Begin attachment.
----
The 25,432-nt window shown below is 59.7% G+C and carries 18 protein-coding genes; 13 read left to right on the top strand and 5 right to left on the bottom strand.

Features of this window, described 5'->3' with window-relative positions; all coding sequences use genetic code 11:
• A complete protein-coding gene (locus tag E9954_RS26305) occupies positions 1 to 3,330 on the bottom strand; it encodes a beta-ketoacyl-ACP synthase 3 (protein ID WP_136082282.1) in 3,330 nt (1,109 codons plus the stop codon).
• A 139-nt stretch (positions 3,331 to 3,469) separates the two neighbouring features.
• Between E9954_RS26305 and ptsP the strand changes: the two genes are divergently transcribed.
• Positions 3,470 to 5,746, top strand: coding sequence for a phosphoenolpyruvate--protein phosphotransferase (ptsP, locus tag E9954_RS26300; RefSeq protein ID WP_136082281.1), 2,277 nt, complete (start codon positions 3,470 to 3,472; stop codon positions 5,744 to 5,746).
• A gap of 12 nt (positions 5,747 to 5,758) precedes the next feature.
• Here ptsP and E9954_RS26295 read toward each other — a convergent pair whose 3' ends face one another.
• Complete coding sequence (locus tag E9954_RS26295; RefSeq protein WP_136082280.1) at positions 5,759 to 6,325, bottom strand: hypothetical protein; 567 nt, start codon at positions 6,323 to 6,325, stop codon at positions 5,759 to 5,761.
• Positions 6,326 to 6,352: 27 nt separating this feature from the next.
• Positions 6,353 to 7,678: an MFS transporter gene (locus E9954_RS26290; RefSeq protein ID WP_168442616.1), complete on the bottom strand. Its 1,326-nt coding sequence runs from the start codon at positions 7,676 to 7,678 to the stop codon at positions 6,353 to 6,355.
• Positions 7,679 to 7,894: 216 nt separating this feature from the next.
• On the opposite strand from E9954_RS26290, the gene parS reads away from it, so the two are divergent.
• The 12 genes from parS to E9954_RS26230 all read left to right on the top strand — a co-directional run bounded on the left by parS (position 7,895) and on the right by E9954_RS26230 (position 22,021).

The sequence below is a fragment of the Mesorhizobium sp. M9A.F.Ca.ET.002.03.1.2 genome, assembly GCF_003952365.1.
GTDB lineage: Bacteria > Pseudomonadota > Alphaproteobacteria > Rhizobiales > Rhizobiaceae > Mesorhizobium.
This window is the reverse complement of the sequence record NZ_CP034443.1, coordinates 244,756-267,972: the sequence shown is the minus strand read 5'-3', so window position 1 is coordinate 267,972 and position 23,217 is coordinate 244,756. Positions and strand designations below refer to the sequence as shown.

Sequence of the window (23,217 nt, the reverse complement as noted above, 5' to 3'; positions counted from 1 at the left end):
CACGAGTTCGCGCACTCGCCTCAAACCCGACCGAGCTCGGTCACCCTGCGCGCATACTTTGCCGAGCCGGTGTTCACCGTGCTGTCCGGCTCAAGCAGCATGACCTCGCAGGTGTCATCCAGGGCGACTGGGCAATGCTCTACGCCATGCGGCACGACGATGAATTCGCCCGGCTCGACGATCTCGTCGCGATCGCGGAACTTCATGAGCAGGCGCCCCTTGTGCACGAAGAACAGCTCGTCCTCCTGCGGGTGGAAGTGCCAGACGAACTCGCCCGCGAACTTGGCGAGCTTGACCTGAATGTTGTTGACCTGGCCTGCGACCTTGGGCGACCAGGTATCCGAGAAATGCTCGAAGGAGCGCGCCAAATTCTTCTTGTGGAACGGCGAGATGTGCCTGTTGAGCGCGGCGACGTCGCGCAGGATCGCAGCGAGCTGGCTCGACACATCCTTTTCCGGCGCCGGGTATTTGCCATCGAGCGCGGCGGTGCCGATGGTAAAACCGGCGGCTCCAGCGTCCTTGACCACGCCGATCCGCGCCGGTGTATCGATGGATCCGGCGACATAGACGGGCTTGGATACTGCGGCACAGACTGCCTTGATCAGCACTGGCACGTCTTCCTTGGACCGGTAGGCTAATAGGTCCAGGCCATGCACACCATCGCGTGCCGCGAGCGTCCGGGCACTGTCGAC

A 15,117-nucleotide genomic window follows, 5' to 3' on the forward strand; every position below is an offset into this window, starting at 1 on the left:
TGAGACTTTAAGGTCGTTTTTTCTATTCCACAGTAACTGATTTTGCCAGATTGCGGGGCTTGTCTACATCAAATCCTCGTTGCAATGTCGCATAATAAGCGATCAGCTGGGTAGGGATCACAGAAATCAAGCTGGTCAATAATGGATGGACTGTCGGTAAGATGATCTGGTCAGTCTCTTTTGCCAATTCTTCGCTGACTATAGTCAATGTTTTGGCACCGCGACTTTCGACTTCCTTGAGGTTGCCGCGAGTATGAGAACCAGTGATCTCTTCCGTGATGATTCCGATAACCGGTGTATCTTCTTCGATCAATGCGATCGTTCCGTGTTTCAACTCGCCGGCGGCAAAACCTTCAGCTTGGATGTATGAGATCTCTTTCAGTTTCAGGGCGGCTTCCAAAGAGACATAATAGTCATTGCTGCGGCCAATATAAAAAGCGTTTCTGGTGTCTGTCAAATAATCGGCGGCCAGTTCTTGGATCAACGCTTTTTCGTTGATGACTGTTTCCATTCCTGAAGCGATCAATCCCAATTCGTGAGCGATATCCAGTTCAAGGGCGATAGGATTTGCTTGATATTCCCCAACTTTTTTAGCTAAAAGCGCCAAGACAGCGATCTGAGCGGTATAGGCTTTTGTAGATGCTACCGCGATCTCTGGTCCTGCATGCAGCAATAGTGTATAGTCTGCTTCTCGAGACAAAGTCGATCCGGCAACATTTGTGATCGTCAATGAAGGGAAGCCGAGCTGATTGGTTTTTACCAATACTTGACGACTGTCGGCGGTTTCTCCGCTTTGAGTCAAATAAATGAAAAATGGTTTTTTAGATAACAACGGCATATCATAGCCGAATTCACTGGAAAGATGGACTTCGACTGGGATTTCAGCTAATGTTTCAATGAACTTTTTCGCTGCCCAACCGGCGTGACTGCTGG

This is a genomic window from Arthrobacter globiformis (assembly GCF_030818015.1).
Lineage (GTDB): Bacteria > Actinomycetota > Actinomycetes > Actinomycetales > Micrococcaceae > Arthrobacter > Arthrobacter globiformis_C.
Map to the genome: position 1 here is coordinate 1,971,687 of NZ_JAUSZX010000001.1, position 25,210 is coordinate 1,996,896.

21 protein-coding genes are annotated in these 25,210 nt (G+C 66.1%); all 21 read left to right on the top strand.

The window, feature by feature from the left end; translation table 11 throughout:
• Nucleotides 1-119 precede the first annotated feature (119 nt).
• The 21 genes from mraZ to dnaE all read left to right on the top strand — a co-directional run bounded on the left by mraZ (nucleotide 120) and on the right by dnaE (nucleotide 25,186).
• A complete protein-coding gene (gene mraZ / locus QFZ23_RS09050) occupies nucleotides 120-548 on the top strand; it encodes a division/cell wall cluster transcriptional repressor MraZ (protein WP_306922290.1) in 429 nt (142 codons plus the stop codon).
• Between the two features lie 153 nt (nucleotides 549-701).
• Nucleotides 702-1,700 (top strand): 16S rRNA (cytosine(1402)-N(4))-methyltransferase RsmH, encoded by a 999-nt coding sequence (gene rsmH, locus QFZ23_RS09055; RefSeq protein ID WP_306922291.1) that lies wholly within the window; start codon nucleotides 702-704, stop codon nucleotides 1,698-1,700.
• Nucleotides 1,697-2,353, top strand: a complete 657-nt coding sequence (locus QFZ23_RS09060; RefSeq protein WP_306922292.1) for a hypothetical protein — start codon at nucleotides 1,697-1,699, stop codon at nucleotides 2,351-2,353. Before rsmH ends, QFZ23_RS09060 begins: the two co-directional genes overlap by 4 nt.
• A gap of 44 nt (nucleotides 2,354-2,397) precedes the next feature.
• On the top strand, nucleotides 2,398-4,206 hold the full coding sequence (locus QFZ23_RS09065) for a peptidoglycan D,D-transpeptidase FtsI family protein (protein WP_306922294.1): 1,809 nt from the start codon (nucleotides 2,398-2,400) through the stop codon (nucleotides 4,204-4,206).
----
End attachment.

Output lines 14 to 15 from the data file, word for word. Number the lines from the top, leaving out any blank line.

• The 12 genes from parS to E9954_RS26230 all read left to right on the top strand — a co-directional run bounded on the left by parS (position 7,895) and on the right by E9954_RS26230 (position 22,021).

The sequence below is a fragment of the Mesorhizobium sp. M9A.F.Ca.ET.002.03.1.2 genome, assembly GCF_003952365.1.